A FARMS COLLAPSE.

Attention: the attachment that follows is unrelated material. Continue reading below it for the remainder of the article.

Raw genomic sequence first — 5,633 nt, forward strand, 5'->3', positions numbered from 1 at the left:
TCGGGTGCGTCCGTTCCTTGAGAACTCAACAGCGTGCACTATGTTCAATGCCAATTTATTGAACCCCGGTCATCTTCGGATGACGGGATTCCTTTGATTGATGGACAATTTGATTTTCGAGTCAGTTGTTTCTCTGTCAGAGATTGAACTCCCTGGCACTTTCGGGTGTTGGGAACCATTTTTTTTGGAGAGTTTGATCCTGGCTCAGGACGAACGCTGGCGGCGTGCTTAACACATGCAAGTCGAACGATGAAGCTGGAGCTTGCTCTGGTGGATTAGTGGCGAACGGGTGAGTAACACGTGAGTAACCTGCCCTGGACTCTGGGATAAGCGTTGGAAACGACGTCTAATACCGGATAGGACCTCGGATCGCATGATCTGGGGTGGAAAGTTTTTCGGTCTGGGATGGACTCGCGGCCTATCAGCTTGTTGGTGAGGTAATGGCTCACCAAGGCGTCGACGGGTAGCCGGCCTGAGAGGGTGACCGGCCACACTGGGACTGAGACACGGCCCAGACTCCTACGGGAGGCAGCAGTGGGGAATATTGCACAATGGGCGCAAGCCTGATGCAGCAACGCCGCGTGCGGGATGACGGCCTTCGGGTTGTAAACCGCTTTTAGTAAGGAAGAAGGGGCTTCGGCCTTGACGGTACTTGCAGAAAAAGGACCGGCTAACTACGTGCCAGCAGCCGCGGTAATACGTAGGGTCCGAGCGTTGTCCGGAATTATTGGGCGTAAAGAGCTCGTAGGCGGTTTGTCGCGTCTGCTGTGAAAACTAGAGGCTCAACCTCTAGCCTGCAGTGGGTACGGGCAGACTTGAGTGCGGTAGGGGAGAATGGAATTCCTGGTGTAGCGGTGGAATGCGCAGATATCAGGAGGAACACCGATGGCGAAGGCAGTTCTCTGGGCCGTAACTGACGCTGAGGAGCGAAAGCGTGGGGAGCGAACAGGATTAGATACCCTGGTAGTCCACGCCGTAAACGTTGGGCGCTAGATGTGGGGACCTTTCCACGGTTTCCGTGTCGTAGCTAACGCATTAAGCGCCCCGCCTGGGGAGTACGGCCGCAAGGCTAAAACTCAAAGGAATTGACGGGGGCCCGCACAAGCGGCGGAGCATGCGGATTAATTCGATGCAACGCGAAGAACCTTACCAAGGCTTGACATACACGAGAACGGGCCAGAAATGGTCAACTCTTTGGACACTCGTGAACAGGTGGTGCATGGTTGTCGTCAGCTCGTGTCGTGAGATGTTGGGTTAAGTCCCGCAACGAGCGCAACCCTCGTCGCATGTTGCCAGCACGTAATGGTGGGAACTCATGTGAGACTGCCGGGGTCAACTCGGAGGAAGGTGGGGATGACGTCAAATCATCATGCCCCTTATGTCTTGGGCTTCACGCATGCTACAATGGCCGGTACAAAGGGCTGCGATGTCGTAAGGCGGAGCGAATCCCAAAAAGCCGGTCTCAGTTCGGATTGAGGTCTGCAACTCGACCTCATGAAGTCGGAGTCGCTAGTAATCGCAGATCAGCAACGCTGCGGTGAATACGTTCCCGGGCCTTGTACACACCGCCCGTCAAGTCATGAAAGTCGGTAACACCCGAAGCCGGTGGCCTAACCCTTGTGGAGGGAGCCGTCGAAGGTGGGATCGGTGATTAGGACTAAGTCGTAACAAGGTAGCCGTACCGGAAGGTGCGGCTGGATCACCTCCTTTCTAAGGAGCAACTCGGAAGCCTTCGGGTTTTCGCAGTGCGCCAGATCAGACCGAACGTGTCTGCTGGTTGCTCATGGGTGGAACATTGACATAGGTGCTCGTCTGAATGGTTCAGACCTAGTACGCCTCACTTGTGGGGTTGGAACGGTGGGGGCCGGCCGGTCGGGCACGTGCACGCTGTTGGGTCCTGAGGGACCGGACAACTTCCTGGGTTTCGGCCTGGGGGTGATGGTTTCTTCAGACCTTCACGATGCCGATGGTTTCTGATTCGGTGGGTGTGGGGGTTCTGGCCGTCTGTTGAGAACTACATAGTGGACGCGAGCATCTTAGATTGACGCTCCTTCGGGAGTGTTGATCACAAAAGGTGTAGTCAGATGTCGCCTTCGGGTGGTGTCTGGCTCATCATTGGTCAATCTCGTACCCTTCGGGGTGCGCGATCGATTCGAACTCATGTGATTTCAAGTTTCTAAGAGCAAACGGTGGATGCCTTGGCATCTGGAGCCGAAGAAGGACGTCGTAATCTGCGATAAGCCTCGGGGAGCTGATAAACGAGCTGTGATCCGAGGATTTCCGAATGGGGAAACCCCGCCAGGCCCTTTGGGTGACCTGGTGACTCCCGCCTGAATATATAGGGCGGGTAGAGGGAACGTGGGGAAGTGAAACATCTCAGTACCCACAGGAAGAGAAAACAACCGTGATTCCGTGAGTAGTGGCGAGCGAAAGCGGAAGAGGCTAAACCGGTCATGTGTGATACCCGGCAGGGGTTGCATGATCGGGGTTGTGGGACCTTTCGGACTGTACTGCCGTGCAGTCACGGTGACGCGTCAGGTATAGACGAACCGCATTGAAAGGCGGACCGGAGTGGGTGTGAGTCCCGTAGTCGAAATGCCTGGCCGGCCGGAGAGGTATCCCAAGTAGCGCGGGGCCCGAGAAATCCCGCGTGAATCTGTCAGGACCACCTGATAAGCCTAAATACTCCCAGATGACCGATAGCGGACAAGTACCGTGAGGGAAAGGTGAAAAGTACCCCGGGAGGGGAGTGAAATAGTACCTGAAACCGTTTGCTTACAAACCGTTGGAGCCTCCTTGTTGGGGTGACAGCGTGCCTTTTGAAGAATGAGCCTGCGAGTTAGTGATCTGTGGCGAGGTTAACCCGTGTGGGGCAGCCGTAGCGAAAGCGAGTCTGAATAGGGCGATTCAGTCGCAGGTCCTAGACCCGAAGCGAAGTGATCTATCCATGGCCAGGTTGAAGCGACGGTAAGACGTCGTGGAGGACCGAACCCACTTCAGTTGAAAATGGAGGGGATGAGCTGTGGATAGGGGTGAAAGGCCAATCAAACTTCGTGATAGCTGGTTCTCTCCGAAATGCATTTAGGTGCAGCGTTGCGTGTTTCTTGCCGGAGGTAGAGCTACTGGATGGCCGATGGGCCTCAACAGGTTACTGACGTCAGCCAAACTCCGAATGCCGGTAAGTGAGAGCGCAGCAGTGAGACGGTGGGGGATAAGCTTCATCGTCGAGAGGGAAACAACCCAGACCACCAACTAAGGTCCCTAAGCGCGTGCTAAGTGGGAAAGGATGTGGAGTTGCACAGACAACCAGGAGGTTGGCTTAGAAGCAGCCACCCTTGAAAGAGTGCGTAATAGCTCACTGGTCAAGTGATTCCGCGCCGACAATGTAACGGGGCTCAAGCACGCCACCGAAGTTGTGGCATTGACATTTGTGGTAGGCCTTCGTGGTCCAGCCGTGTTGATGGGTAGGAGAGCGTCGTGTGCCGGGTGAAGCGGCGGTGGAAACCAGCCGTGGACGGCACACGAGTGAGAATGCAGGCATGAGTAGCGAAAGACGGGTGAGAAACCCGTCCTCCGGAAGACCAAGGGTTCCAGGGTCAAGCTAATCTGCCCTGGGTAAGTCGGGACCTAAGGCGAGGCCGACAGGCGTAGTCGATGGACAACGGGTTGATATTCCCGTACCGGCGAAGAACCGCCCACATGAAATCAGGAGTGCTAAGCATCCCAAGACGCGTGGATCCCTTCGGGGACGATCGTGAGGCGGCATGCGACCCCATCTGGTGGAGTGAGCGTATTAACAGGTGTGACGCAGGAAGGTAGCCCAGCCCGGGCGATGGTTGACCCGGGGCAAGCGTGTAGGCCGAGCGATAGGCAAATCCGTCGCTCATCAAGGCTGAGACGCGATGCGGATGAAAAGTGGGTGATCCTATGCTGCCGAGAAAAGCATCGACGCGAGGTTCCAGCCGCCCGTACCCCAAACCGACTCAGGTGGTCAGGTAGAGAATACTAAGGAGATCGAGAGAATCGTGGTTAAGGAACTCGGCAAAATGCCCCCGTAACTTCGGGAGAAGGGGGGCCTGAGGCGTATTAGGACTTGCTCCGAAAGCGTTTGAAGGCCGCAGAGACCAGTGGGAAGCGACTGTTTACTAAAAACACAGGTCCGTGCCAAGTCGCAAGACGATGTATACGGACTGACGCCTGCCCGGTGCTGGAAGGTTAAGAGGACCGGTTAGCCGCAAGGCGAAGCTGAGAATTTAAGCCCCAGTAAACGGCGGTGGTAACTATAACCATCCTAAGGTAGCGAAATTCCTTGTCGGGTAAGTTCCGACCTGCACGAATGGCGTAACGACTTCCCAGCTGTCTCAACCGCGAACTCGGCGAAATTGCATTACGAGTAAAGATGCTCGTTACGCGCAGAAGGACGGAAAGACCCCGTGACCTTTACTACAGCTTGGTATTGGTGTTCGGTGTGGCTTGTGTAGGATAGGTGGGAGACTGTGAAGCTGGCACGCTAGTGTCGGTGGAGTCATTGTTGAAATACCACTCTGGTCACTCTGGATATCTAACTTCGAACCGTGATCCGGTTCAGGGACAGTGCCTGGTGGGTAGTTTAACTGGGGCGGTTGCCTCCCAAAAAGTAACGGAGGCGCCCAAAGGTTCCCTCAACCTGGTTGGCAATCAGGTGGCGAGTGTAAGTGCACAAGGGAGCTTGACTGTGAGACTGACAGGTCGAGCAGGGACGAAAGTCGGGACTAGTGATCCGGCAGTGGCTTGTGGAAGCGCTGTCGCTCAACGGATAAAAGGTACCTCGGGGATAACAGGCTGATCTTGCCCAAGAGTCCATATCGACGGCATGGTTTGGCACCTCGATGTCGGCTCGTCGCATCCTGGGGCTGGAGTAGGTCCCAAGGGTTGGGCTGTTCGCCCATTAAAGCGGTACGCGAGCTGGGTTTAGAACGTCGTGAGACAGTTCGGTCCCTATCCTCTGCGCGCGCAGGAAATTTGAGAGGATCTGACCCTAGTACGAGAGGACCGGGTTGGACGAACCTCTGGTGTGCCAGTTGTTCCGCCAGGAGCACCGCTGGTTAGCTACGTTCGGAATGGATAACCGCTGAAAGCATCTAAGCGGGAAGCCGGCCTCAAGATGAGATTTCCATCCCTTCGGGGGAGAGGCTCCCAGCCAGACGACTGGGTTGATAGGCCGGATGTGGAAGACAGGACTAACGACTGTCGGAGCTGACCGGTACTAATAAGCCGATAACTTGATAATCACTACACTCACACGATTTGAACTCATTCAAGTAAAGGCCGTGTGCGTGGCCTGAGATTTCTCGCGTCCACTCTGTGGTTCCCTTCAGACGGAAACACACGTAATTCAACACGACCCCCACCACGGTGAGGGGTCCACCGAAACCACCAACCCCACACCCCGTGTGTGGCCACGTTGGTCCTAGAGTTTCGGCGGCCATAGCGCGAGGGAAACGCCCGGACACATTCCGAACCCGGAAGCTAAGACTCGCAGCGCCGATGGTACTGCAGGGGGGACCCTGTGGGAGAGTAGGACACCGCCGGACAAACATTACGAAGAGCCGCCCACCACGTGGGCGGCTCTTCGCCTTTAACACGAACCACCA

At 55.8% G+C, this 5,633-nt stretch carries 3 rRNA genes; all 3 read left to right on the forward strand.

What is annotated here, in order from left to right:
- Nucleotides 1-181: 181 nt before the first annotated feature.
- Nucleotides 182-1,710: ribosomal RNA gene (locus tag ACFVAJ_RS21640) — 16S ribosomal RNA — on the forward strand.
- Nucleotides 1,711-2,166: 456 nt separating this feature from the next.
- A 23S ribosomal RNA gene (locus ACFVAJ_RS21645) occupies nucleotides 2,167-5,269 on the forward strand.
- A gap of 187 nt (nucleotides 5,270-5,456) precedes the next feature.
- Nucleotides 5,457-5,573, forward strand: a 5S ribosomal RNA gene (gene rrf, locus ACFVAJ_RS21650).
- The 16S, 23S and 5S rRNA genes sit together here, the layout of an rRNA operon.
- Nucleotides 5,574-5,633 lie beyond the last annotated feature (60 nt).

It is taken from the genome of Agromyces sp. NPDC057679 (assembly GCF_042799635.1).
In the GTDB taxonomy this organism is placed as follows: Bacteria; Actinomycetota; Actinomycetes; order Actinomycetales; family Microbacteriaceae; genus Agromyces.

A one-time owner of the land sends me sonic suggestive facts on the history of the farm to which I referred last week. Though the land .and buildings are good, the inclusive price given at a recent sale was £4 105. an acre. The distance from London is seventy miles and a big town is within about twelve miles. This farm was bought in 1771 for £22 an acre, equivalent to at least CIO at the present value of money. It was not at that date well equipped, and a great deal of money was spent on buildings. A descendant of the purchasers of 1771 sold the farm in 1015 for £12 an acre, a price that would not Fay for the improvements. To-day's price is little more than a third of the debased price of fifteen years ago. My correspondent adds : " Before long it will be worth less than nothing, and I suppose that is what the Socialists Want." Of that view I have nothing to say. The facts are as stated, and the prices coincide with a decrease in production that in all opinions must be lamentable for the nation.